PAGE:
Fighting to Choose: All the Reviews

I’ve pretty much recovered from the 2013 Prochoice Highway tour, phew! And all the reviews my book, Fighting to Choose: The Abortion Rights Struggle in New Zealand, is going to get are probably in, so FIghting to choose picI thought I’d close out  posts about the book with the complete (so far as I know) list of and links to all the reviews, starting with the most recent (and most negative), in the Listener. (Must say, I was pretty pleased to get a review there, bad or not! And, see, I am resisting  carping about it…just!)


Political Science (66) 1, 2014. (links to pdf) Reviewed by Jennifer Curtin.

January 18, 2014, Listener, (links to pdf) Reviewed by Rosemary McLeod (There were a couple of follow-up letters that took issue with Rosemary’s review.)

Redline: Contemporary Marxist Analysis. 4 December 2013. Reviewed by Daphna Whitmore

Women’s Studies Journal (NZ), 2013, 27:1. (Links to pdf) Reviewed by Linda Bryder.

October 2013, Pacific Journalism Review, 19 (2), (Links to pdf) Old Abortion Law Still Holds Sway, Reviewed by Sue Kedgley.

October 19, Otago Daily Times:  Abortion Rights Struggle Makes Compelling Read, by Elspeth McLean

September 2013:  (links to pdf) Journal of Primary Healthcare, Vol 5, No 3, Sept 2013, by Dr. Carol Shand

August 16: Online in the Nelson Mail, by Sarah Dunn.

July 2. Scoop Review of Books, by Megan Whelan

June 25. The International Socialist Organisation of Aotearoa/New Zealand, by Shomi Yoon.

May 23. At the Booksellers New Zealand Blog, by Nikki Whyte.

May 9. At Ideologically Impure, by Queen of Thorns.


Prochoice Highway

Busy-ness with the Prochoice Highway.  To keep track, that site is probably better than this one until the end of November. Yes, it’s the book and info tour of Aotearoa NZ which officially kicks off on 15 September. Eeeek, too soon. I haven’t even packed!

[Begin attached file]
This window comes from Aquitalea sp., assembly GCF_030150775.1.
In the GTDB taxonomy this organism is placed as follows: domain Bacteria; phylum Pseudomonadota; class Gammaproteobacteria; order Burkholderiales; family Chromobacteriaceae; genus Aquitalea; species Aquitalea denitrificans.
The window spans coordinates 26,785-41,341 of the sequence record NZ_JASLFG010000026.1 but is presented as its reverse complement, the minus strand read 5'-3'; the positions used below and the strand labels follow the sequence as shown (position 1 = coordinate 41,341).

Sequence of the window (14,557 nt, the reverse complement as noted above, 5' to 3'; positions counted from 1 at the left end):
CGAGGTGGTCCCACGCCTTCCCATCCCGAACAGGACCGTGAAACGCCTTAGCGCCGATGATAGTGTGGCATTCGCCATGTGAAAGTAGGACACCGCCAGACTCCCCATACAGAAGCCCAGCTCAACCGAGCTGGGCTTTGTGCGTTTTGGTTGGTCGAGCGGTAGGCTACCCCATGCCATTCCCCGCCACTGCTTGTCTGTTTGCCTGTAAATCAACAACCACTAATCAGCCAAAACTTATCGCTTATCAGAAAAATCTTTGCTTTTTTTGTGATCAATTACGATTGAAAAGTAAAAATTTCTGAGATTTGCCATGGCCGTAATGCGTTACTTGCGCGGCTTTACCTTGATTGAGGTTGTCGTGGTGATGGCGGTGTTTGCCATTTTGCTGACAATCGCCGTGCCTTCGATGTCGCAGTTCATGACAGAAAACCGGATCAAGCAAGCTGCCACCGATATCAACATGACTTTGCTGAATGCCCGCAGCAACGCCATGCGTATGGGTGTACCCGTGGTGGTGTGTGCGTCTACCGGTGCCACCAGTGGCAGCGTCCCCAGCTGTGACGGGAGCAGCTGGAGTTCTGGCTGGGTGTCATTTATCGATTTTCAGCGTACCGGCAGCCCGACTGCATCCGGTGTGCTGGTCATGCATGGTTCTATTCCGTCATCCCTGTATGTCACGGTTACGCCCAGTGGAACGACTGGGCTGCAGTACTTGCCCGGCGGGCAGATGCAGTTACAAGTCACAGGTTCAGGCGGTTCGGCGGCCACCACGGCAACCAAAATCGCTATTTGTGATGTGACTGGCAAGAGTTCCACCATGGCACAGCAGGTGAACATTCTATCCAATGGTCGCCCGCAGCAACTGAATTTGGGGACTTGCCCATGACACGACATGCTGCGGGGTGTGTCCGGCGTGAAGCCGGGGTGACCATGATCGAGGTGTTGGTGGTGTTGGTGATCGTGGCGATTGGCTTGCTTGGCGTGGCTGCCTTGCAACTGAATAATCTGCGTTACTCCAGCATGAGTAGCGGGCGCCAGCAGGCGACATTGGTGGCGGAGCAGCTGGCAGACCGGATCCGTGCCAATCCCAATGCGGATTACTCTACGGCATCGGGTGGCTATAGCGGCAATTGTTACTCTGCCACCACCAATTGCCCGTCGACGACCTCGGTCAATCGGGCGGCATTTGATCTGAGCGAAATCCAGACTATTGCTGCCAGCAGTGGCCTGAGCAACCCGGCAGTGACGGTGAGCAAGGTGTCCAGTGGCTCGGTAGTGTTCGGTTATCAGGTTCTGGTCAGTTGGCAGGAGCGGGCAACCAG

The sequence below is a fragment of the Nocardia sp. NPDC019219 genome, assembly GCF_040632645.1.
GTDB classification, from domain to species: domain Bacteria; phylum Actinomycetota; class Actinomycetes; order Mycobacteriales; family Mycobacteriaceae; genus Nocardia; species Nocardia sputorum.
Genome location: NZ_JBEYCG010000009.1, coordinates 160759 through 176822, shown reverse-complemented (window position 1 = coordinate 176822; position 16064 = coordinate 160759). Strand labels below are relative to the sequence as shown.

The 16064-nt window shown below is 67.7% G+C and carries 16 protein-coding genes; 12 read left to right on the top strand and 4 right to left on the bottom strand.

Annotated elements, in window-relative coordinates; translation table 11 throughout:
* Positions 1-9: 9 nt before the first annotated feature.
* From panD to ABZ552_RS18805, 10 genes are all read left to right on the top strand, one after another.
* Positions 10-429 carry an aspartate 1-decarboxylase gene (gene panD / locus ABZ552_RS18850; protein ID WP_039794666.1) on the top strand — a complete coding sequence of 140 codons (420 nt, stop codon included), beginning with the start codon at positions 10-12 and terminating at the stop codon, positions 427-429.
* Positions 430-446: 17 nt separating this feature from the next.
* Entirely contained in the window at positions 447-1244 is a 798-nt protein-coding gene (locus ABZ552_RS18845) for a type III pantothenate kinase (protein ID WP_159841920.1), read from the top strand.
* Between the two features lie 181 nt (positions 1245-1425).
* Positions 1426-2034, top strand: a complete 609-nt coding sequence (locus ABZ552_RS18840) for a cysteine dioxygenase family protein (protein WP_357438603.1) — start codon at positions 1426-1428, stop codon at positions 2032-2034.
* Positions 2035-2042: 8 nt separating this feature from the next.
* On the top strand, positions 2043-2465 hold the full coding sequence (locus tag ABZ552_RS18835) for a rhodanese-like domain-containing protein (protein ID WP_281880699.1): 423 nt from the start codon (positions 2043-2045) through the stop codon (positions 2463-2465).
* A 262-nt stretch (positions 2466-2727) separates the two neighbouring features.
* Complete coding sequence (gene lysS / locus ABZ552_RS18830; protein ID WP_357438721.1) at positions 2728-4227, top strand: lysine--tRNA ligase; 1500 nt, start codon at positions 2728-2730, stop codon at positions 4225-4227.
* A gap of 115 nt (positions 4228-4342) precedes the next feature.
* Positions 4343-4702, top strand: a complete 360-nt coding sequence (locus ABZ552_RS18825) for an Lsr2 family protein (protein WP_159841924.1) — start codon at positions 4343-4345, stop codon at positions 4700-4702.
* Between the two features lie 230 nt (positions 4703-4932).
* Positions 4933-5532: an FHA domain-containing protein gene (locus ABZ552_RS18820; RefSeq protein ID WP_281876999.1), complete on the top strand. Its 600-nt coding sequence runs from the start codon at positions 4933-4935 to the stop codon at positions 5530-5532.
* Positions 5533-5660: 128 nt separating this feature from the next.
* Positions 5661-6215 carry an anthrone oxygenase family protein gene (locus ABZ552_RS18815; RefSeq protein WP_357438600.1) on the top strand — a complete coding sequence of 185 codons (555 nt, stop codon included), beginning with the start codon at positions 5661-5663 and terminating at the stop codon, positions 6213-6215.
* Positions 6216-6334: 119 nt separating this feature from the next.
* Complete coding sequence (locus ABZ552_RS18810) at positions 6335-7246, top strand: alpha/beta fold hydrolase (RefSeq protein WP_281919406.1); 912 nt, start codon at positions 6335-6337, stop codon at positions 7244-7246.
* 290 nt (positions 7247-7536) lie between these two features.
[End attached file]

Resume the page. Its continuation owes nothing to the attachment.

Meanwhile, I did read some more rather neat books in translation, which I reviewed for The New York Times.

Normal transmission will resume.. probably in 2014. But if you want to get regular updates from the tour, click here and sign up.

Auckland Book Launch

The Auckland launch of Fighting to Choose: The Abortion Rights Struggle in New Zealand on 24 July was rather a lot of fun, and I’m very grateful to everyone who helped make it happen, especially Linda at the Gus Fisher Gallery, Laila Harré (who gave a most generous speech!), the women of WONAAC (the Women’s National Abortion Action Campaign), ALRANZ, the Auckland Medical Aid Trust, Carole and Tanya of The Women’s Bookshop, Victoria University Press, Auckland Pro-Choice People, and of course everyone who came along. I had a seriously good time, and the collection of Double Standards were popular, with a few of the young feminists suggesting it be revived. Go for it!

The good and bad news was that we ran out of books, which was entirely my bad because I’d promised to take a supply of extras but didn’t quite have enough. Sorry Carole! But we did not run out of wine, and that’s probably more important.

Egging Me On

After campus security learned that a dozen eggs had been thrown at the Gus Fisher Gallery’s door the night before (an unprecedented occurrence so…draw your own conclusions), they posted a couple of guards outside. The best comment about the egging came from a friend in Tauranga, who’s something of an animal rights activist (besides being pro-choice of course): “I hope they were free range”, she said, followed by “what a waste”. Precisely.

Here are a couple of pix from the event, but please hop over to the Prochoice Highway site to stay up to date with the tour, which starts in September. (Same photos over there, I’m afraid. We didn’t enlist enough amateur photogs…)

Part of the display table at the Auckland launch, showing The Yellow Rabbit, and the 1980 Xmas Crossword special edition of The Double Standard.